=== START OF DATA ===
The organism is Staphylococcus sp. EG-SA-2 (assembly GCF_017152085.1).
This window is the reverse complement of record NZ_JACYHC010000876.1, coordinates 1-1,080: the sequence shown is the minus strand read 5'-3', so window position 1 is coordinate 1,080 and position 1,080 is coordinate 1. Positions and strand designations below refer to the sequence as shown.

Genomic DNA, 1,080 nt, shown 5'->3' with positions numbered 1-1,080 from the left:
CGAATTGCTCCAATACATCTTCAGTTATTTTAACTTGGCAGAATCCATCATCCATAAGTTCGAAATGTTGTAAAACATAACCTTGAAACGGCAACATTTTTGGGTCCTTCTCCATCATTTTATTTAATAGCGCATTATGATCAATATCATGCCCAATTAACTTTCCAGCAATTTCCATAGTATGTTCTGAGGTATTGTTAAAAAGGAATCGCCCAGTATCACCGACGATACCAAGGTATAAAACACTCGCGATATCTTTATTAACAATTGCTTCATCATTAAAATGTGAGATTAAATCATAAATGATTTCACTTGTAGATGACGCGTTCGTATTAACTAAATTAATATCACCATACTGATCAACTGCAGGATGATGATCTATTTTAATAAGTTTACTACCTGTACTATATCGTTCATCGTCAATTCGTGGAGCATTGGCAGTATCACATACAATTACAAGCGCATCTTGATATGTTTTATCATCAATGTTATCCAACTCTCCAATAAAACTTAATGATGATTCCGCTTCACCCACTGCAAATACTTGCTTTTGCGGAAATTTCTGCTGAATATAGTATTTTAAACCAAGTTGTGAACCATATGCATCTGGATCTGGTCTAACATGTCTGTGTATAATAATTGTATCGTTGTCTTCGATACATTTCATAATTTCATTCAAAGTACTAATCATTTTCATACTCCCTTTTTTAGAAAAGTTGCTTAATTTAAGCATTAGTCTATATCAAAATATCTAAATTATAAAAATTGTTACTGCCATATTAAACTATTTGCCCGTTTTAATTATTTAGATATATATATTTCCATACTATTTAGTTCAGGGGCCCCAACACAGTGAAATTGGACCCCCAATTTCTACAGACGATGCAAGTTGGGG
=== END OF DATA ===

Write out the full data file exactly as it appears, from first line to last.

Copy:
The organism is Staphylococcus sp. EG-SA-2 (assembly GCF_017152085.1).
This window is the reverse complement of record NZ_JACYHC010000876.1, coordinates 1-1,080: the sequence shown is the minus strand read 5'-3', so window position 1 is coordinate 1,080 and position 1,080 is coordinate 1. Positions and strand designations below refer to the sequence as shown.

Genomic DNA, 1,080 nt, shown 5'->3' with positions numbered 1-1,080 from the left:
CGAATTGCTCCAATACATCTTCAGTTATTTTAACTTGGCAGAATCCATCATCCATAAGTTCGAAATGTTGTAAAACATAACCTTGAAACGGCAACATTTTTGGGTCCTTCTCCATCATTTTATTTAATAGCGCATTATGATCAATATCATGCCCAATTAACTTTCCAGCAATTTCCATAGTATGTTCTGAGGTATTGTTAAAAAGGAATCGCCCAGTATCACCGACGATACCAAGGTATAAAACACTCGCGATATCTTTATTAACAATTGCTTCATCATTAAAATGTGAGATTAAATCATAAATGATTTCACTTGTAGATGACGCGTTCGTATTAACTAAATTAATATCACCATACTGATCAACTGCAGGATGATGATCTATTTTAATAAGTTTACTACCTGTACTATATCGTTCATCGTCAATTCGTGGAGCATTGGCAGTATCACATACAATTACAAGCGCATCTTGATATGTTTTATCATCAATGTTATCCAACTCTCCAATAAAACTTAATGATGATTCCGCTTCACCCACTGCAAATACTTGCTTTTGCGGAAATTTCTGCTGAATATAGTATTTTAAACCAAGTTGTGAACCATATGCATCTGGATCTGGTCTAACATGTCTGTGTATAATAATTGTATCGTTGTCTTCGATACATTTCATAATTTCATTCAAAGTACTAATCATTTTCATACTCCCTTTTTTAGAAAAGTTGCTTAATTTAAGCATTAGTCTATATCAAAATATCTAAATTATAAAAATTGTTACTGCCATATTAAACTATTTGCCCGTTTTAATTATTTAGATATATATATTTCCATACTATTTAGTTCAGGGGCCCCAACACAGTGAAATTGGACCCCCAATTTCTACAGACGATGCAAGTTGGGG